The focus on forests as a carbon sink is from a forestry point of view a short term solution. In the long term the climate benefits from the forests and the forest products are much more important.
At the same time, the halting of deforestation is an important element in global measures to mitigate climate change. In various places worldwide, deforestation is often poverty-driven.
In Europe, however, conditions are different. Since 1990, the EU's stock of growing timber has increased by almost one third. As a result, the EU's forests now annually bind carbon dioxide equivalent to 10 percent of the EU's emissions of greenhouse gases. This is a fantastic accomplishment and the sustainable forest resource can do much more to help reach the EU's climate targets and successfully develop a bioeconomy.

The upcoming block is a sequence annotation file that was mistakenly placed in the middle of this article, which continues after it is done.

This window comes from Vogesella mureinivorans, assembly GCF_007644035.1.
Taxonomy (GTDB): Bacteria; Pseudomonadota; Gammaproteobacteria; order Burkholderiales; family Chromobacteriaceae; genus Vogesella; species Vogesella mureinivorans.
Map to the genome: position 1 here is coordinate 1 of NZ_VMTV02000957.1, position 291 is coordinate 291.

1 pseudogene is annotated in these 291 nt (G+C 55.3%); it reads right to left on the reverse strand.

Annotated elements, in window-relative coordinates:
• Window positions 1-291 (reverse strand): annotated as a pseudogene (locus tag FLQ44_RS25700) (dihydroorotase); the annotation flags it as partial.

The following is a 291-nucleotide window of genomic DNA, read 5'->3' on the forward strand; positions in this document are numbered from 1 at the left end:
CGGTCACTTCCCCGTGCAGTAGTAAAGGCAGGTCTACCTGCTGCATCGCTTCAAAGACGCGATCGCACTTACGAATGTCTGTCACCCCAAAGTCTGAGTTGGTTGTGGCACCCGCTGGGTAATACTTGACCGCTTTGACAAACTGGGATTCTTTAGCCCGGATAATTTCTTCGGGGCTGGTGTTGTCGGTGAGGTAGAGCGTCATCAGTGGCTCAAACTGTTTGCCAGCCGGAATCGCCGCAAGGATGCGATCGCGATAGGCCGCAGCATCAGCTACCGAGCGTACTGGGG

To fully develop a sustainable bioeconomy, more innovation and political measures are needed. Together, these will lead to a flourishing, green industry and to a wider variety and greater number of employment opportunities in the EU. Furthermore, forests have an important role for biodiversity as well as human recreation.
There is no contradiction in managing forests and practising sustainable forestry. The best way to tackle climate challenges is active forest management with increased growth and sustainable felling and production of timber products, fibre and energy.